One of the “One Million Pagodas” (Hyakumanto)

Period: Nara period (710–794)

Date: ca. 764–70

Culture: Japan

Medium: Japanese cypress (hinoki) and Cleyera ochnacea (sakaki)

Dimensions: H. 8 1/4 in. (21 cm); Diam. 4 in. (10.2 cm)

Classification: Sculpture

Credit Line: The Harry G. C. Packard Collection of Asian Art, Gift of Harry G. C. Packard, and Purchase, Fletcher, Rogers, Harris Brisbane Dick, and Louis V. Bell Funds, Joseph Pulitzer Bequest, and The Annenberg Fund Inc. Gift, 1975

Accession Number: 1975.268.150a, b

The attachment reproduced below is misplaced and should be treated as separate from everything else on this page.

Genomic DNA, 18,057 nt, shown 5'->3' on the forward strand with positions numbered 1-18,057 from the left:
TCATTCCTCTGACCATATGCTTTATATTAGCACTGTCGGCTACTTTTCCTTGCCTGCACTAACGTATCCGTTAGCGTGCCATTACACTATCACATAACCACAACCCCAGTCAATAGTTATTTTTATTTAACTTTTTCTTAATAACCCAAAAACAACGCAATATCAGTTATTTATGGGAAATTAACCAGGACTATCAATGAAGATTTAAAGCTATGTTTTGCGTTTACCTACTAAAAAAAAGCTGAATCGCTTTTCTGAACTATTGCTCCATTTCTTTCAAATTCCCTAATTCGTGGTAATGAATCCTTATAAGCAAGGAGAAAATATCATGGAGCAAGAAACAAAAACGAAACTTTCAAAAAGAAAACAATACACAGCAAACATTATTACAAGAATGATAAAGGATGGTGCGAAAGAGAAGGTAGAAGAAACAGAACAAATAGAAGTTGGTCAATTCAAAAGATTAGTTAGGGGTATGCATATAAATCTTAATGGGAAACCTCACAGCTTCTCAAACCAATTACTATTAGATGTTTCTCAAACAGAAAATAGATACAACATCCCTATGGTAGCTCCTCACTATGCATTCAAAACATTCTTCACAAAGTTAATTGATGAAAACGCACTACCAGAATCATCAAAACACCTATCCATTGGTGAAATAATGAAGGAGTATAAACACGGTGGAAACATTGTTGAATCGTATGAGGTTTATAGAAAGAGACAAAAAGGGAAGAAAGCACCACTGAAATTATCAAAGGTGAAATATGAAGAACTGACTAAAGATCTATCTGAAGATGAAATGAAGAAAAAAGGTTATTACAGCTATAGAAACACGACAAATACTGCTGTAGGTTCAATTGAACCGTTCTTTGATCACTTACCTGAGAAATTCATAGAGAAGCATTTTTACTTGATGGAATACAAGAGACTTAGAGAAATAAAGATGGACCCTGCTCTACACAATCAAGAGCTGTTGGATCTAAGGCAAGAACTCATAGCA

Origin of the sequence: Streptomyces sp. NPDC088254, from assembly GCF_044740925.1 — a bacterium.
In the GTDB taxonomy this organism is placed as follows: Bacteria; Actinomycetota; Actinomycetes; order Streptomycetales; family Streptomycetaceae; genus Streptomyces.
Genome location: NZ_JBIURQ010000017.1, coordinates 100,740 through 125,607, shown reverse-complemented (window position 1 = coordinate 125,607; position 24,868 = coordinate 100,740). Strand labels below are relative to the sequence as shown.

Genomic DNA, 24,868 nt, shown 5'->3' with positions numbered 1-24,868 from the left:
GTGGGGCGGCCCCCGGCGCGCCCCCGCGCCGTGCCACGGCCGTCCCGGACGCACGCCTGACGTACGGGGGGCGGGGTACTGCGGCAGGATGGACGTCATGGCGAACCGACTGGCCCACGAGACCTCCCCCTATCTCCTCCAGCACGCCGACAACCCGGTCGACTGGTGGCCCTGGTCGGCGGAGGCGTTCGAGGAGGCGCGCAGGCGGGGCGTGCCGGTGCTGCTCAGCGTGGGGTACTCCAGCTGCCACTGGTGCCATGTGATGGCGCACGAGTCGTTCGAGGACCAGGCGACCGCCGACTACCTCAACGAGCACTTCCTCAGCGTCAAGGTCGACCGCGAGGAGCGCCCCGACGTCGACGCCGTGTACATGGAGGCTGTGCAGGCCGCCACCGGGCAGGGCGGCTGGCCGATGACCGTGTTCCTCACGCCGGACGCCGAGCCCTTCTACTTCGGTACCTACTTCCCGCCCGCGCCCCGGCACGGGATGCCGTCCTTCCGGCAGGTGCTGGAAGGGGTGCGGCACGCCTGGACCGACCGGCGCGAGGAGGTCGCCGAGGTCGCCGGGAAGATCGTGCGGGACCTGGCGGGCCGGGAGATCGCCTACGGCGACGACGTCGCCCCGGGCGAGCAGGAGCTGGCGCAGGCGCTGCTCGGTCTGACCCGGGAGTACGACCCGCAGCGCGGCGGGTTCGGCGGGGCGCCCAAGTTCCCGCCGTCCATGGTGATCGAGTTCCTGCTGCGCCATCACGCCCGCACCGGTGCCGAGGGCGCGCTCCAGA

This miniature wooden pagoda, which was originally painted white, is identical to the thousands displayed today at the Treasure House of Hōryūji temple in Nara. Historical information on these small pagodas is found in two sources: the Shoku Nihongi (History of Japan Continued, 797) and the Tōdaiji yōroku (Chronicles of Tōdaiji, 1134). According to these documents, Empress Kōken, who reigned from 749 to 758 and again from 765 to 769 as Empress Shōtoku, ordered the production of one million tiny scrolls printed with magical Buddhist incantations, each one enshrined in a miniature pagoda. The project, commissioned as an act of atonement, was completed in 770, at which time 100,000 scrolls and pagodas were distributed to each of the ten major Buddhist temples in Nara. Surprisingly, only Hōryūji still houses these royal gifts.